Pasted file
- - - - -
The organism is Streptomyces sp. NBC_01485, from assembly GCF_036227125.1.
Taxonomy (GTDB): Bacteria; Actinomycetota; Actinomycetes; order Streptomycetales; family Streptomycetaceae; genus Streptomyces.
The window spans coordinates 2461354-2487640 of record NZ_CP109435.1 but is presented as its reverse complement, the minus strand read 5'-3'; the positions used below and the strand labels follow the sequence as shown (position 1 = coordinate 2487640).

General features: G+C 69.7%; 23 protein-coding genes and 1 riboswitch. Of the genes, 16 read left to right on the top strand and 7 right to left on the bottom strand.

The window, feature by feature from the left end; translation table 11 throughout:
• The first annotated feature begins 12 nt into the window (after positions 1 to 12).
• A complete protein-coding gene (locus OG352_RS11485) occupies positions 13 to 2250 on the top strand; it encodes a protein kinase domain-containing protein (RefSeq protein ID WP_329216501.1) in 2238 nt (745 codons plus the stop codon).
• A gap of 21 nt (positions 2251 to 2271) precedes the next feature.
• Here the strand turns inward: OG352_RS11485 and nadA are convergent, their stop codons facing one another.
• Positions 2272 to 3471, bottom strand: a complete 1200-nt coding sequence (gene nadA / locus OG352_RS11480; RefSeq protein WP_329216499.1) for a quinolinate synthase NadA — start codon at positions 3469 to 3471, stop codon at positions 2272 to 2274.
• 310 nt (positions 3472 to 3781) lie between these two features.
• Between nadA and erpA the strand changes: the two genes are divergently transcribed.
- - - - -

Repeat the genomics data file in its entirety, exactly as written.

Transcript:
The organism is Streptomyces sp. NBC_01485, from assembly GCF_036227125.1.
Taxonomy (GTDB): Bacteria; Actinomycetota; Actinomycetes; order Streptomycetales; family Streptomycetaceae; genus Streptomyces.
The window spans coordinates 2461354-2487640 of record NZ_CP109435.1 but is presented as its reverse complement, the minus strand read 5'-3'; the positions used below and the strand labels follow the sequence as shown (position 1 = coordinate 2487640).

General features: G+C 69.7%; 23 protein-coding genes and 1 riboswitch. Of the genes, 16 read left to right on the top strand and 7 right to left on the bottom strand.

The window, feature by feature from the left end; translation table 11 throughout:
• The first annotated feature begins 12 nt into the window (after positions 1 to 12).
• A complete protein-coding gene (locus OG352_RS11485) occupies positions 13 to 2250 on the top strand; it encodes a protein kinase domain-containing protein (RefSeq protein ID WP_329216501.1) in 2238 nt (745 codons plus the stop codon).
• A gap of 21 nt (positions 2251 to 2271) precedes the next feature.
• Here the strand turns inward: OG352_RS11485 and nadA are convergent, their stop codons facing one another.
• Positions 2272 to 3471, bottom strand: a complete 1200-nt coding sequence (gene nadA / locus OG352_RS11480; RefSeq protein WP_329216499.1) for a quinolinate synthase NadA — start codon at positions 3469 to 3471, stop codon at positions 2272 to 2274.
• 310 nt (positions 3472 to 3781) lie between these two features.
• Between nadA and erpA the strand changes: the two genes are divergently transcribed.